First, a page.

People give various answers to that question. Some people look at consequences, some people look at motivations Some people look for cultural or societal answers (descriptive ethics in the generally-used sense) wherein good and evil are defined simply in terms of what some group of people agree is good and evil.

Now, when Ernie first brought up his trilemma, he said:

Put another way, I can readily see why atheists might (and do) believe in such noble ethics as above, but I've never been quite clear why it is not equally possible for them to believe in something else.

Certainly people affirm a variety of systems of ethics, some of which strike me as, well, evil and others as merely misguided. Others strike me as well-intentioned and helpful, but incomplete. So I can agree with what Ernie wrote in the paragraph prior to the one I just quoted:

The short answer is that the atheistic ethics I've seen feel a bit to me like Aristotelian physics: useful and well-thought out as far as they go, but lacking the sort of deep grounding we've expected from physics since Newton established a coherent mathematical foundation for physical inquiry.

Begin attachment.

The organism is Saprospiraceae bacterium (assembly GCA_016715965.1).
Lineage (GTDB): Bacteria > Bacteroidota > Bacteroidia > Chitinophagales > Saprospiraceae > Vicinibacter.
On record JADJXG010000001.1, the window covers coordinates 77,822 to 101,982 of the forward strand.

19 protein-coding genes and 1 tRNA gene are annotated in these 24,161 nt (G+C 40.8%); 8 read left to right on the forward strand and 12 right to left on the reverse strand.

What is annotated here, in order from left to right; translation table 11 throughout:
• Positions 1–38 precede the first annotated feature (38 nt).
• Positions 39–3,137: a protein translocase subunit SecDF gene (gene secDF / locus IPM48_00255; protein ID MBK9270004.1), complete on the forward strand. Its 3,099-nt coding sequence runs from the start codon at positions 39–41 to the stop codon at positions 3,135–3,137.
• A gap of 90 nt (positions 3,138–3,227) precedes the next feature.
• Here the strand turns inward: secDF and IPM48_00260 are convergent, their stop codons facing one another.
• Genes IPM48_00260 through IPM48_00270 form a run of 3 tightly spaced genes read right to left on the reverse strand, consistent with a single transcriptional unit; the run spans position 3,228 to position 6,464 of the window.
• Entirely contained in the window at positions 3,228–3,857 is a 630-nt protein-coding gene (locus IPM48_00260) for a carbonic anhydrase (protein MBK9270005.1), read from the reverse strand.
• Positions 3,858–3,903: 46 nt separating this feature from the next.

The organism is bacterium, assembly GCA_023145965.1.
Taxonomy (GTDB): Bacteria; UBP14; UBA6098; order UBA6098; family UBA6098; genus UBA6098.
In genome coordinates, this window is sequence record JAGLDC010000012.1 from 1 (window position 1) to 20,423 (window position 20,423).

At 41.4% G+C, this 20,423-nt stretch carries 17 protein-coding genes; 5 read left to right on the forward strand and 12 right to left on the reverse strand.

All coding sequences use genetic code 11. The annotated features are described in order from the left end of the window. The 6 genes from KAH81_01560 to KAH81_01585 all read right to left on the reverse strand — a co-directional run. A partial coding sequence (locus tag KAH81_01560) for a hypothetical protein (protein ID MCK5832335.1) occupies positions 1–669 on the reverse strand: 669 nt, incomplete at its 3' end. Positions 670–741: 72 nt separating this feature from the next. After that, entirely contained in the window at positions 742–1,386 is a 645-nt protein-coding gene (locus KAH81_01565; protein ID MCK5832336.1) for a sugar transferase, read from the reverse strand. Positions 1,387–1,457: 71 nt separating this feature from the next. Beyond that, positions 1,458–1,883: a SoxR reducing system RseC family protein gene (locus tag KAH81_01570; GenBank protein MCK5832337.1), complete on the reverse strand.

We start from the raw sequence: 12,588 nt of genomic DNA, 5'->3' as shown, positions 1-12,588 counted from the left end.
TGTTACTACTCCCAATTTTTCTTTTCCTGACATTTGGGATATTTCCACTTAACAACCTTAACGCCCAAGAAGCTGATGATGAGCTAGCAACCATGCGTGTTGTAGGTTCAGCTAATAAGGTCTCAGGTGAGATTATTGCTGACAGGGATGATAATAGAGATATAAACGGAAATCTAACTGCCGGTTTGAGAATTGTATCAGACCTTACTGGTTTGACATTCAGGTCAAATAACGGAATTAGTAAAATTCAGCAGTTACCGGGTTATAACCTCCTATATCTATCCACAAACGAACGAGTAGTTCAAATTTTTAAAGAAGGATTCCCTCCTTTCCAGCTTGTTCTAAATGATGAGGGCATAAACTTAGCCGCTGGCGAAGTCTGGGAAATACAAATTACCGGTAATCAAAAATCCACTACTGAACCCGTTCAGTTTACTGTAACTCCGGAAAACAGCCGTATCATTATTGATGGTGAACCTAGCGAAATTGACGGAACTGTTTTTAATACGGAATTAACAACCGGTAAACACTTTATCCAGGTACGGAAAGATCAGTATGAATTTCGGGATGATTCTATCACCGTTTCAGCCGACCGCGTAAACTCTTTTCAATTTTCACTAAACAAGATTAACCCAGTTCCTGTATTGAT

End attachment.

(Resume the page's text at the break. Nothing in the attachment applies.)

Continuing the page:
The answer to this current state of affairs is not to give up and conclude that secular ethics is a dead end, but rather to keep working on it, just as we did not give up physics.

In the universe of proposed ethical theories, preference utilitarianism probably comes closest to describing where I fall, but I find admirable ideas in a variety of places; the original position described by John Rawls is one such example. But these various theories do not presently compose a unified whole. Given this situation, I choose to use what I can from various theories to inform my decisions without finding it necessary to claim that any unified ethical theory presently exists.